Wednesday, 2 March 2011

Quilt-a-long Rounded Corners and Binding

I have decided after seeing Nettie's rounded corner quilts here and here that I fancy the effect for this quilt.   Her quilts were a big inspiration when I started quilting and continue to be so.  I used a tea plate with a diameter of 7.5 inches.
The curve runs 3 inches either side of each corner, my quilt corner starts at 1 inches on the cutting mat.

I pinned the curves about an inch from the edge after I cut them just to hold them for the next stage.  I always zig zag around the edges of any quilt before I bind, from  a coaster to a full size quilt.    It makes life much easier to do this with the walking foot as this gives an even feed to bottom and top fabrics so there is less chance of  ripples in the top fabric.
 I worked out how much binding I needed using Julie at Jaybird Quilts wonderful bias tute and calculation table.  I used the second method with a standard 18 x 22 inches fat quarter which, with 2.25 inch wide binding, yielded the perfect amount of binding and some extra for this quilt.  Although you have to cut using scissors, it only takes one straight seam to have a whole reel of continuous binding- fantastic!  I hate joining with diagonal seams and by using this method I will only have to do it once at the beginning and end of the quilt binding.

 Press the binding in half long ways- this takes ages!  I don't use steam as it tends to distort but a bit of that homemade starch spray to stabilze really helps here.  And then roll the binding up ready to use.  If you want right angle corners and straight binding there are links at the end of this post to helpful sites to work out quantities, cut and attach the binding.  You cannot use straight binding for curvy corners just incase you thought you'd try it!  I would zig zag the edges of folded straight binding at this point (see Red Pepper tute below) but I didn't with the bias binding as I want a bit of give round the corners.    If you can manage with it, keep the walking foot on for attaching the binding, it will yield more even results.  I use the foot to help keep a quarter inch seam as I stitch the binding on.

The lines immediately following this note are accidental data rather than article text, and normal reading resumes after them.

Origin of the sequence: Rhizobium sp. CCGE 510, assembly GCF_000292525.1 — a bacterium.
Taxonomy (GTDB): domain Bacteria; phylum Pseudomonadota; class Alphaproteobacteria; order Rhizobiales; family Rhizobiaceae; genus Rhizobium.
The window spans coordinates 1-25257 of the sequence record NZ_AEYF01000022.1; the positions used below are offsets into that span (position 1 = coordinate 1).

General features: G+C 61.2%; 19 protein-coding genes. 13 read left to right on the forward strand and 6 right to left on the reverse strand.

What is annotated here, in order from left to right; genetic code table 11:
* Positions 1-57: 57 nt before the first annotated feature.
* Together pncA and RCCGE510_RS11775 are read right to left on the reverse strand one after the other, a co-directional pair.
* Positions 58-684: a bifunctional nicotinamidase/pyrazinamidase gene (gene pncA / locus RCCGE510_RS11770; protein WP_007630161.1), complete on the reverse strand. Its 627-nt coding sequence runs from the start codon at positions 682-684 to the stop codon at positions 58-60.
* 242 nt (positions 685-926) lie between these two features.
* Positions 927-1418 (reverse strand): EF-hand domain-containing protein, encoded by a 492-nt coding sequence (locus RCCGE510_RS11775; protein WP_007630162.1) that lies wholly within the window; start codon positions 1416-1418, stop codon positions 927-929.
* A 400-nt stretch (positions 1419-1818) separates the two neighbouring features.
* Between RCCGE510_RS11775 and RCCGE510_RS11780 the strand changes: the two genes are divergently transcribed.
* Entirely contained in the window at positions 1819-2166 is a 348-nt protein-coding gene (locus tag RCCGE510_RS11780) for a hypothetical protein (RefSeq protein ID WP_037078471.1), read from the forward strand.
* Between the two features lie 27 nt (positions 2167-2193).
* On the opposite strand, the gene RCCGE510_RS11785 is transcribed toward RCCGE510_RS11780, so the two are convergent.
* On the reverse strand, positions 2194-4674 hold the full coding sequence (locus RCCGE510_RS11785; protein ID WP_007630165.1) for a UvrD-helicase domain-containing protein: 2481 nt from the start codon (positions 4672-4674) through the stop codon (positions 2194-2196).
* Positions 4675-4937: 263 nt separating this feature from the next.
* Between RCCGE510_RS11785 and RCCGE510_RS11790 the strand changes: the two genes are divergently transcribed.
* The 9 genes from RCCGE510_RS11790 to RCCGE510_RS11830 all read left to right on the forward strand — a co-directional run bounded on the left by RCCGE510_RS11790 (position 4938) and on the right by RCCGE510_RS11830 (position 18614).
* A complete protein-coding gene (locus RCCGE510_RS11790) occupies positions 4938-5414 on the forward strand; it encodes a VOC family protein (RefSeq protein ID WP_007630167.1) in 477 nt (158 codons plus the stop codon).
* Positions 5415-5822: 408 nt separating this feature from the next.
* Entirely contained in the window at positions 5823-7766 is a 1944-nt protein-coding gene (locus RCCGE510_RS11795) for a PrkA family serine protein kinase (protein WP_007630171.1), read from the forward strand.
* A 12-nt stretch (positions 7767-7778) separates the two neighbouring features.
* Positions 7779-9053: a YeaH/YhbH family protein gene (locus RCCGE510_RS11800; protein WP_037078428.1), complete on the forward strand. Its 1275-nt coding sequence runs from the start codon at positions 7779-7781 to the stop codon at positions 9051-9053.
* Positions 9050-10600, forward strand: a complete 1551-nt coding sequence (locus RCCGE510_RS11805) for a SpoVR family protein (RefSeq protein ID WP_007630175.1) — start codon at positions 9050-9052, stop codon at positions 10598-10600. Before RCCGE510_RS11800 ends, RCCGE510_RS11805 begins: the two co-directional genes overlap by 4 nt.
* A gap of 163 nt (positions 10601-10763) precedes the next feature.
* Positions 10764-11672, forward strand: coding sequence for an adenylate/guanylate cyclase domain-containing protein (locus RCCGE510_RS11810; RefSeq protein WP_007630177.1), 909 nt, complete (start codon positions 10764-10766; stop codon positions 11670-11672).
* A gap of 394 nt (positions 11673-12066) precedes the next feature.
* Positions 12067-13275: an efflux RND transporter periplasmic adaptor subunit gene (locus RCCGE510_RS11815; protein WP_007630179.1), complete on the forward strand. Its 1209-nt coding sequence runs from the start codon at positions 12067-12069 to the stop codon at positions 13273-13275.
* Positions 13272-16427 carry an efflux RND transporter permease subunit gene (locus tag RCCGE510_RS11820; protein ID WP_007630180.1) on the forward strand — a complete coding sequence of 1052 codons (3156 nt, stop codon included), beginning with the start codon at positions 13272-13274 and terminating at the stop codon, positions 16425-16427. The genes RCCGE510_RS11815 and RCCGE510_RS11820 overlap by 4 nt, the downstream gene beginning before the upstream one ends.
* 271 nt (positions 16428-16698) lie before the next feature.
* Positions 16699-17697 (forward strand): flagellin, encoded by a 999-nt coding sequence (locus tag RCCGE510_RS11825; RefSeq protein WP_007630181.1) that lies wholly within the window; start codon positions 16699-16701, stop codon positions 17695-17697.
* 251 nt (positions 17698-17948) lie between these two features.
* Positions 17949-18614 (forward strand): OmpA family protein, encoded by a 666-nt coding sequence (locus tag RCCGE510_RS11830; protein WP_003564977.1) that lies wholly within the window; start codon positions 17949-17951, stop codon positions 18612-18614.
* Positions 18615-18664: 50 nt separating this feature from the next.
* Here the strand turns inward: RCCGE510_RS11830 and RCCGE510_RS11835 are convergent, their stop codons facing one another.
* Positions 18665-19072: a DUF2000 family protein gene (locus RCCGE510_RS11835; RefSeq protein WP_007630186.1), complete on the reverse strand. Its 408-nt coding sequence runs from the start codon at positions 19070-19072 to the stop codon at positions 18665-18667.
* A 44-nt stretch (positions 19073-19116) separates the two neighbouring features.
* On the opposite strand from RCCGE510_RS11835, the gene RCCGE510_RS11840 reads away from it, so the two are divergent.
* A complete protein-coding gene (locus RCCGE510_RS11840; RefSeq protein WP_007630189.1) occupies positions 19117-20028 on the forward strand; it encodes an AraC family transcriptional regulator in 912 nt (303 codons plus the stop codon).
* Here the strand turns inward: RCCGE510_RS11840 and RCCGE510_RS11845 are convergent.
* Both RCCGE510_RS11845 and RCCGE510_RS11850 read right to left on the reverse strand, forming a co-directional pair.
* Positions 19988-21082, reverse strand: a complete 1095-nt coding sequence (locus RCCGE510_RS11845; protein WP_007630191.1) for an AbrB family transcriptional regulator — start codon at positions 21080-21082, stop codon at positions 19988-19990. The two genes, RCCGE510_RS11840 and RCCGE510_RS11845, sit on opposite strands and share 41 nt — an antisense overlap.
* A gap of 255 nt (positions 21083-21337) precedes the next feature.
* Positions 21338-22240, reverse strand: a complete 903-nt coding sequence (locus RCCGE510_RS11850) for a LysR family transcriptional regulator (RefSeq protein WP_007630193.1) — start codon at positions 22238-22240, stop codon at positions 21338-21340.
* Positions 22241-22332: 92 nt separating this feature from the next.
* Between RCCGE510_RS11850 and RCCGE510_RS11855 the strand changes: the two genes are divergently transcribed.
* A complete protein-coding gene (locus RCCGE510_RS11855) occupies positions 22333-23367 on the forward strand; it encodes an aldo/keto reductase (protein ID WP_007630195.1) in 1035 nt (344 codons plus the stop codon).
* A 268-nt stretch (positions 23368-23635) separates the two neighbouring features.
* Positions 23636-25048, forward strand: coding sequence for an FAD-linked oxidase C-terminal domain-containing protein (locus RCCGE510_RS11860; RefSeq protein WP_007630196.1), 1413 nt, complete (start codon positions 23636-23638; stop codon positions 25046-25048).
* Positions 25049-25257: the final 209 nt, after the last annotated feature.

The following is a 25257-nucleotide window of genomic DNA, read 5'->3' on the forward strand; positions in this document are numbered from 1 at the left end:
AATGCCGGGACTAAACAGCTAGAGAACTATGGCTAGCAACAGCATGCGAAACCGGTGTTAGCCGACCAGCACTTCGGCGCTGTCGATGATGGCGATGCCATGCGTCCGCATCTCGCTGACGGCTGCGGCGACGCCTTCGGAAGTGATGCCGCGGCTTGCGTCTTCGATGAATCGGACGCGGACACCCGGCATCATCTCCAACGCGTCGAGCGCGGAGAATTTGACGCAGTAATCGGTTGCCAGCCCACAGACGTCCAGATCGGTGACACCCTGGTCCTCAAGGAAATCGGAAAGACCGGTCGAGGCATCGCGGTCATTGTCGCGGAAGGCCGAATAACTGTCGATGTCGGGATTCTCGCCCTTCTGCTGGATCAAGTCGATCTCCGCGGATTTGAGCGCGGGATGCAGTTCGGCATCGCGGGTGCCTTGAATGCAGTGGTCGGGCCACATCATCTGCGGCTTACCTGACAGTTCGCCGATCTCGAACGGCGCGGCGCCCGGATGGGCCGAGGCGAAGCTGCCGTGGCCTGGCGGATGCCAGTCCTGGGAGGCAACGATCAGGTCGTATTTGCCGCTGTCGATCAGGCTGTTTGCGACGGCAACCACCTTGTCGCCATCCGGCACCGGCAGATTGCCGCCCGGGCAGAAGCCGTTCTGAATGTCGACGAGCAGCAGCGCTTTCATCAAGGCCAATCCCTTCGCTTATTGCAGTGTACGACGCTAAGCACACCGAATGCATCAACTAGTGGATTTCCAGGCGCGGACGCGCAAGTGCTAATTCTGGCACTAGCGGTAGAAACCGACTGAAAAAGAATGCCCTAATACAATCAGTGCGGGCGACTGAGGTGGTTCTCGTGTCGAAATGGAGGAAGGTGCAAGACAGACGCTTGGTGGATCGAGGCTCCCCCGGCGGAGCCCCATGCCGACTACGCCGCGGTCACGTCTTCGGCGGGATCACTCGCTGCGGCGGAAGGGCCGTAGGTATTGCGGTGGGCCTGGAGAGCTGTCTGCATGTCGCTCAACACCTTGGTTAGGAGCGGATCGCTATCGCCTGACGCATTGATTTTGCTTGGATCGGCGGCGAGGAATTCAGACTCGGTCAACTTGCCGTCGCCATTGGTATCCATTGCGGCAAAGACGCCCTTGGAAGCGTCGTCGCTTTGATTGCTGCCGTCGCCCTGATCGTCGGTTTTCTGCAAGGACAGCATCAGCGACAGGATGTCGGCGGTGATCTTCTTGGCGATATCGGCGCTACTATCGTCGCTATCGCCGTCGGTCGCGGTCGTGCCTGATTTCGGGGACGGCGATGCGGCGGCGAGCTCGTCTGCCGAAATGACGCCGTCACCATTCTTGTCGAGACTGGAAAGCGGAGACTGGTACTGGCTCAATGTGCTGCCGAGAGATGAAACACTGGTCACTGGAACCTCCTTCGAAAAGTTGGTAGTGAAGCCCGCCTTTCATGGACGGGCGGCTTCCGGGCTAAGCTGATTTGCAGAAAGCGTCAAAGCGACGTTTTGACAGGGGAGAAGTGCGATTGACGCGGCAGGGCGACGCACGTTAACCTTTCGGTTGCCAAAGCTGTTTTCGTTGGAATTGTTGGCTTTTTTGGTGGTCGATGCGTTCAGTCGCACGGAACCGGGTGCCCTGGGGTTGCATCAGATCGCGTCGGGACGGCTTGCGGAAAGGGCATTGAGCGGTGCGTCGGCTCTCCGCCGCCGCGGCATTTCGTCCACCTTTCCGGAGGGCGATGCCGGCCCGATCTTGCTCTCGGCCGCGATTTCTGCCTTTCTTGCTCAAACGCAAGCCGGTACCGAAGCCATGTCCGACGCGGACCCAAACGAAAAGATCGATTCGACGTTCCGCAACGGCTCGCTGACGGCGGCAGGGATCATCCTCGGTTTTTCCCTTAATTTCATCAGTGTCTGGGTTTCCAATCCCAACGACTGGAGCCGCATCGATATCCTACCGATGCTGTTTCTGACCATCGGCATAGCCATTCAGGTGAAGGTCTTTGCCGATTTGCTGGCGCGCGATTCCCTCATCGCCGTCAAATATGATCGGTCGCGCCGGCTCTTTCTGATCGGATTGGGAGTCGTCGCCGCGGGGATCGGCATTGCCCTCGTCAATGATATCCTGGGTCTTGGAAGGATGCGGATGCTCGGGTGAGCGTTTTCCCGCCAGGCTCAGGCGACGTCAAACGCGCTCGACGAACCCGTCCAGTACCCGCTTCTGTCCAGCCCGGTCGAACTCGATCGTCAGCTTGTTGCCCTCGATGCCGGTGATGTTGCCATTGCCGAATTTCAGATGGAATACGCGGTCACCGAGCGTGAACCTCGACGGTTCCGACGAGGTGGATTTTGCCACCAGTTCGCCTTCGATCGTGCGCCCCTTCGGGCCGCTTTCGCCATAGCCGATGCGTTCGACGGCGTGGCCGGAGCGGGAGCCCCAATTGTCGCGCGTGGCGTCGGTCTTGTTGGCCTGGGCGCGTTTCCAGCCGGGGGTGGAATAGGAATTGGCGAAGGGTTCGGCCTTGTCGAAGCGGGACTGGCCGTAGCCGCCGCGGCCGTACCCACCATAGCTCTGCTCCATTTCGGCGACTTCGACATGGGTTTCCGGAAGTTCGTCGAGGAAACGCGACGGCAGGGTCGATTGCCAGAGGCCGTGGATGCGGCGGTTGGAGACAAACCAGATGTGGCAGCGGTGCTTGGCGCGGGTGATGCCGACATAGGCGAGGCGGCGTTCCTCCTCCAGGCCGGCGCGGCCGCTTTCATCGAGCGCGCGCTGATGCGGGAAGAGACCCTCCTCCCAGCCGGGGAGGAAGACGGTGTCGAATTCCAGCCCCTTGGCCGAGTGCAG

I use the Red Pepper binding method but with some adjustments.  I start by attaching the binding to the back of the quilt and I chose the left side of the quilt, near the bottom before the corner starts to curve as my starting place.  I use 2.4 stitch length.  I don't use any pins, I just guide with my fingers and keep my speed setting slow.  If you are using the rounded corners method, the binding goes on much quicker- no corners to mitre!  I sewed very slowly round the corners with a gentle tension on the binding to curve it round and used a quick unpic to hold the layers together.

 About 12 inches before the end of the binding meets the start,  stop, secure and get ready to join the binding ends together.  I used Julie's method which is pretty standard but I find this bit the hardest of the whole quilt making process!  Take your time, you might even want to tack/baste it before you machine together to check it works.  I had to do mine a couple of times.  Now, I do a good press and use the homemade starch spray.  I press the binding away from the quilt.
 Use the tip of the iron to get right in the seam and the corners- the binding won't lie flat here but it will be fine when you flip it over.  A small iron helps, I use a good quality travel iron all the time!

Turn the quilt over.   I fold the binding so it lies a little over the stitch line and press lightly and without starch. All that pressing is a faff but it will make the binding finish so much better and lessen the chances of having to unpick bits if you are machining for the final stage.